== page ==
Impressive advances in space technology are enabling complex missions, with potentially significant and long term impacts on human life and activities. In the vision of future space exploration, communication links among planets, satellites, spacecrafts and crewed vehicles will be designed according to a new paradigm, known as the disruption tolerant networking. In this scenario, space channel peculiarities impose a massive reengineering of many of the protocols usually adopted in terrestrial networks; among them, security solutions are to be deeply reviewed, and tailored to the specific space requirements. Security is to be provided not only to the payload data exchanged on the network, but also to the telecommands sent to a spacecraft, along possibly differentiated paths. Starting from the secure space telecommand design developed by the Consultative Committee for Space Data Systems as a response to agency-based requirements, an adaptive link layer security architecture is proposed to address some of the challenges for future space networks. Based on the analysis of the communication environment and the error diffusion properties of the authentication algorithms, a suitable mechanism is proposed to classify frame retransmission requests on the basis of the originating event (error or security attack) and reduce the impact of security operations. An adaptive algorithm to optimize the space control protocol, based on estimates of the time varying space channel, is also presented. The simulation results clearly demonstrate that the proposed architecture is feasible and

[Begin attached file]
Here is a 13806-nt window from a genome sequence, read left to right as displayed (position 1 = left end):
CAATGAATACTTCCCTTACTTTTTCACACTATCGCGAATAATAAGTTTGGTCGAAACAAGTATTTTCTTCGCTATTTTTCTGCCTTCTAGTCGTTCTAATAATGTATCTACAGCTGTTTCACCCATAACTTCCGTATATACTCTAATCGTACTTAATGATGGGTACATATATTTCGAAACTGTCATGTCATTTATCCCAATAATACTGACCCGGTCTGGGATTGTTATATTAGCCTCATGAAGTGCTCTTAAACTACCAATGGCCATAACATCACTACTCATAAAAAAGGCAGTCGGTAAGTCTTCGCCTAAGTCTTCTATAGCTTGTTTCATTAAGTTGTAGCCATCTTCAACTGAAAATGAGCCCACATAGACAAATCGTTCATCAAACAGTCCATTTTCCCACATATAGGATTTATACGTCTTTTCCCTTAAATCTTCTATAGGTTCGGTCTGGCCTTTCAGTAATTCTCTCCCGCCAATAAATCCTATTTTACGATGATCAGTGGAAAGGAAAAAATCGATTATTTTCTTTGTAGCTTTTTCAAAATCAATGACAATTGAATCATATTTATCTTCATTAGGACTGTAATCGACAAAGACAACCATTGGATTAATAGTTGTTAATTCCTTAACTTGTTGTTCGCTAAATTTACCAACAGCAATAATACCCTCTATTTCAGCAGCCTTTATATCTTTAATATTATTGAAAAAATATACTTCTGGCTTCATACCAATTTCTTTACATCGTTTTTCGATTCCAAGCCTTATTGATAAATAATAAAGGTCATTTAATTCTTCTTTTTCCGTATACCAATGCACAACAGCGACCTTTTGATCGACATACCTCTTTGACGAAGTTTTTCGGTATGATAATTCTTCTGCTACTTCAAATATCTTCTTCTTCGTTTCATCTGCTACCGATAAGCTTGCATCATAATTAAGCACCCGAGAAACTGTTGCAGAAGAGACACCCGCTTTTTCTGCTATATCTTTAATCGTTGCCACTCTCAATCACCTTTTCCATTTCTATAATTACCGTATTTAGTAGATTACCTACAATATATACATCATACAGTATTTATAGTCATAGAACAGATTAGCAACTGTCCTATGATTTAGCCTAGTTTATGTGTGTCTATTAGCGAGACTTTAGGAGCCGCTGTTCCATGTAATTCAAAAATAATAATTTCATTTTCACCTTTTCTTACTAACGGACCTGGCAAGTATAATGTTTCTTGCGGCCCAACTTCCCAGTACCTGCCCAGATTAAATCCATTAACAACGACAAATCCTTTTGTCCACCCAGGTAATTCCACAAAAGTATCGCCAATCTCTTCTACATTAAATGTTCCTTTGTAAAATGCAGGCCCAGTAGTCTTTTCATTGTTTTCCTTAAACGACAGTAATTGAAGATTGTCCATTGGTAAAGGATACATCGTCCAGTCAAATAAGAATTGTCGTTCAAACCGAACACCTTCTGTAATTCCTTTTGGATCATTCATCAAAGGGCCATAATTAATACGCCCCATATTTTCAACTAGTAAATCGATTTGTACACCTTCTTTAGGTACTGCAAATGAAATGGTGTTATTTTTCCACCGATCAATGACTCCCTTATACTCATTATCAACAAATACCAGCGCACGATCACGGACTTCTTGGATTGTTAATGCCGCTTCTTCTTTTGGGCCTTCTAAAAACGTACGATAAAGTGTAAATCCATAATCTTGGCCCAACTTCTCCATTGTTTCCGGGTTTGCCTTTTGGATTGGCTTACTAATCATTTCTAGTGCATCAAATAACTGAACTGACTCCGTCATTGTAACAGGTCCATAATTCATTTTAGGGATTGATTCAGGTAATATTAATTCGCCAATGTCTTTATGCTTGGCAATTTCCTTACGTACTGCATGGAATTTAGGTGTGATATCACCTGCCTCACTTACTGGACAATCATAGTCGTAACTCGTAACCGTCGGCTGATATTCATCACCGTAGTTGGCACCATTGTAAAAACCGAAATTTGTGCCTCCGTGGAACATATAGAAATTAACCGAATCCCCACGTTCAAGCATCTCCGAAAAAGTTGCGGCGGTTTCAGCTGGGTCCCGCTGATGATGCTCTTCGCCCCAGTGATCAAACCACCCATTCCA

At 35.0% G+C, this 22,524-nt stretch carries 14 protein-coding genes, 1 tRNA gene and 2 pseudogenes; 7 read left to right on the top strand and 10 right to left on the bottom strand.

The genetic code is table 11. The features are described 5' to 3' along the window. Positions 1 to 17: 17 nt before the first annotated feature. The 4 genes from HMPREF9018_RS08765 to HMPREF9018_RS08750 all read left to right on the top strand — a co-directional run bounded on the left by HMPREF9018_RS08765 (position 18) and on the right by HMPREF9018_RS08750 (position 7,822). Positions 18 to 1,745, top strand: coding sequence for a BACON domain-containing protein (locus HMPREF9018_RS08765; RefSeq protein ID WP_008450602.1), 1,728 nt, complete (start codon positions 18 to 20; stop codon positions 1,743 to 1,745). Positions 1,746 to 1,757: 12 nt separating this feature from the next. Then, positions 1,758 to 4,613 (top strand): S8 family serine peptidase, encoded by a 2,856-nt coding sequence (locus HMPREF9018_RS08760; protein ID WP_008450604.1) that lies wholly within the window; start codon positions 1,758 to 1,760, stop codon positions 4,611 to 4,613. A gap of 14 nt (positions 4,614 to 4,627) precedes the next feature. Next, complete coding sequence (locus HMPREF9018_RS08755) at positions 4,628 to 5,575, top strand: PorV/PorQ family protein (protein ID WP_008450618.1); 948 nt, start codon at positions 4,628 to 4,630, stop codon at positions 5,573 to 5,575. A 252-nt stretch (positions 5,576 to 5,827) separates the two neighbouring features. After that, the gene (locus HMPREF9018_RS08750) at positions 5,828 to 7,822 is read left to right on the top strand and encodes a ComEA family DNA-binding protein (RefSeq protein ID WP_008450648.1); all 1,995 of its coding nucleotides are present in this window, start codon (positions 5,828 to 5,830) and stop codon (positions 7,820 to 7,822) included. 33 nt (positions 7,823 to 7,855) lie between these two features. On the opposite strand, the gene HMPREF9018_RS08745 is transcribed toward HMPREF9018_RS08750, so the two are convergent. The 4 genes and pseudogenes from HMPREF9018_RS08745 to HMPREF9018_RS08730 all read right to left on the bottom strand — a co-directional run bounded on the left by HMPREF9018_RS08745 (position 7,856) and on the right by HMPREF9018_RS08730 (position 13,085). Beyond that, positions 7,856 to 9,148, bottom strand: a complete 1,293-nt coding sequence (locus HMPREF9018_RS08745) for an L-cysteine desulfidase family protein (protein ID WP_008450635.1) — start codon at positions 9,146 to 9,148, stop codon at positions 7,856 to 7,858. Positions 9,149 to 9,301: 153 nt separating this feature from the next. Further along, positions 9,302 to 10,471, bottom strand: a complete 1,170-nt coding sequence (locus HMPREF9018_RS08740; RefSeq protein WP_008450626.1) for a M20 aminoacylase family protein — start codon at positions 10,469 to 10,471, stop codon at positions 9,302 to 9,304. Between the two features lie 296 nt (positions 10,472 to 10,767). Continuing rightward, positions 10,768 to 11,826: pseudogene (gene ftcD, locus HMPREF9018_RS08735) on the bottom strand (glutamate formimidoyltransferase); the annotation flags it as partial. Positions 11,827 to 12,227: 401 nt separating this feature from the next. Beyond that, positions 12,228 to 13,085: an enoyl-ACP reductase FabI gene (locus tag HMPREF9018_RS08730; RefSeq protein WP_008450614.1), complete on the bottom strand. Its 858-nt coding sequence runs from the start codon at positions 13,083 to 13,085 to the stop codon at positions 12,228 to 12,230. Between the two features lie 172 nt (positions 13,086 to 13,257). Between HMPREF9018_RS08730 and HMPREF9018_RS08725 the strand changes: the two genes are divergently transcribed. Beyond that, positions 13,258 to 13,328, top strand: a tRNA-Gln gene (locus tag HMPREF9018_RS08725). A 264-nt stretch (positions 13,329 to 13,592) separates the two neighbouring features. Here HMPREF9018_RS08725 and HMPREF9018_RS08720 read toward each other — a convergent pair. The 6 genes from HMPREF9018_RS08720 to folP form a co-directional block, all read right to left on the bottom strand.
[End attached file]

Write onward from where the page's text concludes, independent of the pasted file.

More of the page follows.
efficient, especially when facing malicious attacks against frame transmission.